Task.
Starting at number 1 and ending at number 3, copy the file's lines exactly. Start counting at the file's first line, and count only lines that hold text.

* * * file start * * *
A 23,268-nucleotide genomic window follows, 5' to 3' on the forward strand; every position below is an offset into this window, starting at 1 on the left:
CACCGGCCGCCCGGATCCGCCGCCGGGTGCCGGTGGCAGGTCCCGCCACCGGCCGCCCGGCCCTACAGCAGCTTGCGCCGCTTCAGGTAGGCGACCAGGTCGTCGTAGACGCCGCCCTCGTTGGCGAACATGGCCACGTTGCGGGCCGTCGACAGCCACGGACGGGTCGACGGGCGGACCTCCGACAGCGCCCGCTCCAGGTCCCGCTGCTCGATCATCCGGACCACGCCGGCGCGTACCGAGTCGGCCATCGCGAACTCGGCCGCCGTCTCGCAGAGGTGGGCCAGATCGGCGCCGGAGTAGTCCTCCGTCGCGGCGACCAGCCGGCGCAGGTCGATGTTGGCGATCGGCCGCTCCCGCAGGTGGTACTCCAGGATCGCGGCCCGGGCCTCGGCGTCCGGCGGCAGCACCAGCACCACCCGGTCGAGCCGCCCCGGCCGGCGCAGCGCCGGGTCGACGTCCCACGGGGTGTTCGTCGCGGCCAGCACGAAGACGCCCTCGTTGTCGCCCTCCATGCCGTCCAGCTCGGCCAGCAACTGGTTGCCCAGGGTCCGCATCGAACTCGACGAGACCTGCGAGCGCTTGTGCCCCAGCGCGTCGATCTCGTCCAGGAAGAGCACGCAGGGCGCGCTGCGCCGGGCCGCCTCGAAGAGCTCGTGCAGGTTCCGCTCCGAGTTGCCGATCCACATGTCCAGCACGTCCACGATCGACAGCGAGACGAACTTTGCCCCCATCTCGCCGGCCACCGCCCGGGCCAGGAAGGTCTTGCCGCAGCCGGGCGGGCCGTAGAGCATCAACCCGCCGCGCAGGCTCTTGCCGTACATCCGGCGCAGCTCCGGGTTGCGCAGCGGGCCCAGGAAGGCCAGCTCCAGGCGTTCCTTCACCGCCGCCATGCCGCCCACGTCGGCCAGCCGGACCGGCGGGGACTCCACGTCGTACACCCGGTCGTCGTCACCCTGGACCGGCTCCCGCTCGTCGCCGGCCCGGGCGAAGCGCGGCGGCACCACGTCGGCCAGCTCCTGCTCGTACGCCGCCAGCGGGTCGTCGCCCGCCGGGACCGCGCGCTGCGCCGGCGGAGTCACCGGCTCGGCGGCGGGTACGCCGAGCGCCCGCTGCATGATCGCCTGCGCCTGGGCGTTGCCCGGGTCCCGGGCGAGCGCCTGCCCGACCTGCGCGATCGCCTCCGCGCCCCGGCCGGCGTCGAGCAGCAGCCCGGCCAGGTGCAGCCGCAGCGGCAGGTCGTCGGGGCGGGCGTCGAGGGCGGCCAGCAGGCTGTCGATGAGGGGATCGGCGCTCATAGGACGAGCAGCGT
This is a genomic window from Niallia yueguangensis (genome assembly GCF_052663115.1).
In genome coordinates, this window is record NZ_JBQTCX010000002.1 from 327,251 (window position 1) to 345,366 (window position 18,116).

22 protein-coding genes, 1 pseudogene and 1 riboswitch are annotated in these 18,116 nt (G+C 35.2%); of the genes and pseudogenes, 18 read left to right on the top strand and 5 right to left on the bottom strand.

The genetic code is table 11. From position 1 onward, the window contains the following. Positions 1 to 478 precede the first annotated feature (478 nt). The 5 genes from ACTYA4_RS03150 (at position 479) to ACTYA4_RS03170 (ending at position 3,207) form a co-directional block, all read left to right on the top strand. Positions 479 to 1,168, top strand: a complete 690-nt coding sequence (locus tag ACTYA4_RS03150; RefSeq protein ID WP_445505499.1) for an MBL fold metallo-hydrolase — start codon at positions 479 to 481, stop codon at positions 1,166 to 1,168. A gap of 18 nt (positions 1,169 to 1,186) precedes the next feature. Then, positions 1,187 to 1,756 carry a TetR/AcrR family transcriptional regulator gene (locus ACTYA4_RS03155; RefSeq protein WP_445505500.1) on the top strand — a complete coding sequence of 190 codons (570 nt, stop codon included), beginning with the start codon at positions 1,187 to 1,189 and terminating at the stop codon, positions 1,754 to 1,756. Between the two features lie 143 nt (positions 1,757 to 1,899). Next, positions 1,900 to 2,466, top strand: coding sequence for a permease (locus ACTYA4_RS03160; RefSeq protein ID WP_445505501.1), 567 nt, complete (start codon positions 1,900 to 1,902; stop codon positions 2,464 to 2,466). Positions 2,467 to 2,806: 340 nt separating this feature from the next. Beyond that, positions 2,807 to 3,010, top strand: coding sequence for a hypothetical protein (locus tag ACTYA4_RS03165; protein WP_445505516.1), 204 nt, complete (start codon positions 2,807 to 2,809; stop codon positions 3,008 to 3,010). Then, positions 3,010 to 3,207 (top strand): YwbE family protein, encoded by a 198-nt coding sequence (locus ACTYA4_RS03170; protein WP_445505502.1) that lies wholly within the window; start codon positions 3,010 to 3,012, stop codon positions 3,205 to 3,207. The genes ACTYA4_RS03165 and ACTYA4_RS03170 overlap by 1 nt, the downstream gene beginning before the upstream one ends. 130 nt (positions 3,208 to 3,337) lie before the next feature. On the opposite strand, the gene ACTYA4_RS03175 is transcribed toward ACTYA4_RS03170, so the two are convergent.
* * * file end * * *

A 23,268-nucleotide genomic window follows, 5' to 3' on the forward strand; every position below is an offset into this window, starting at 1 on the left:
CACCGGCCGCCCGGATCCGCCGCCGGGTGCCGGTGGCAGGTCCCGCCACCGGCCGCCCGGCCCTACAGCAGCTTGCGCCGCTTCAGGTAGGCGACCAGGTCGTCGTAGACGCCGCCCTCGTTGGCGAACATGGCCACGTTGCGGGCCGTCGACAGCCACGGACGGGTCGACGGGCGGACCTCCGACAGCGCCCGCTCCAGGTCCCGCTGCTCGATCATCCGGACCACGCCGGCGCGTACCGAGTCGGCCATCGCGAACTCGGCCGCCGTCTCGCAGAGGTGGGCCAGATCGGCGCCGGAGTAGTCCTCCGTCGCGGCGACCAGCCGGCGCAGGTCGATGTTGGCGATCGGCCGCTCCCGCAGGTGGTACTCCAGGATCGCGGCCCGGGCCTCGGCGTCCGGCGGCAGCACCAGCACCACCCGGTCGAGCCGCCCCGGCCGGCGCAGCGCCGGGTCGACGTCCCACGGGGTGTTCGTCGCGGCCAGCACGAAGACGCCCTCGTTGTCGCCCTCCATGCCGTCCAGCTCGGCCAGCAACTGGTTGCCCAGGGTCCGCATCGAACTCGACGAGACCTGCGAGCGCTTGTGCCCCAGCGCGTCGATCTCGTCCAGGAAGAGCACGCAGGGCGCGCTGCGCCGGGCCGCCTCGAAGAGCTCGTGCAGGTTCCGCTCCGAGTTGCCGATCCACATGTCCAGCACGTCCACGATCGACAGCGAGACGAACTTTGCCCCCATCTCGCCGGCCACCGCCCGGGCCAGGAAGGTCTTGCCGCAGCCGGGCGGGCCGTAGAGCATCAACCCGCCGCGCAGGCTCTTGCCGTACATCCGGCGCAGCTCCGGGTTGCGCAGCGGGCCCAGGAAGGCCAGCTCCAGGCGTTCCTTCACCGCCGCCATGCCGCCCACGTCGGCCAGCCGGACCGGCGGGGACTCCACGTCGTACACCCGGTCGTCGTCACCCTGGACCGGCTCCCGCTCGTCGCCGGCCCGGGCGAAGCGCGGCGGCACCACGTCGGCCAGCTCCTGCTCGTACGCCGCCAGCGGGTCGTCGCCCGCCGGGACCGCGCGCTGCGCCGGCGGAGTCACCGGCTCGGCGGCGGGTACGCCGAGCGCCCGCTGCATGATCGCCTGCGCCTGGGCGTTGCCCGGGTCCCGGGCGAGCGCCTGCCCGACCTGCGCGATCGCCTCCGCGCCCCGGCCGGCGTCGAGCAGCAGCCCGGCCAGGTGCAGCCGCAGCGGCAGGTCGTCGGGGCGGGCGTCGAGGGCGGCCAGCAGGCTGTCGATGAGGGGATCGGCGCTCATAGGACGAGCAGCGT
This is a genomic window from Niallia yueguangensis (genome assembly GCF_052663115.1).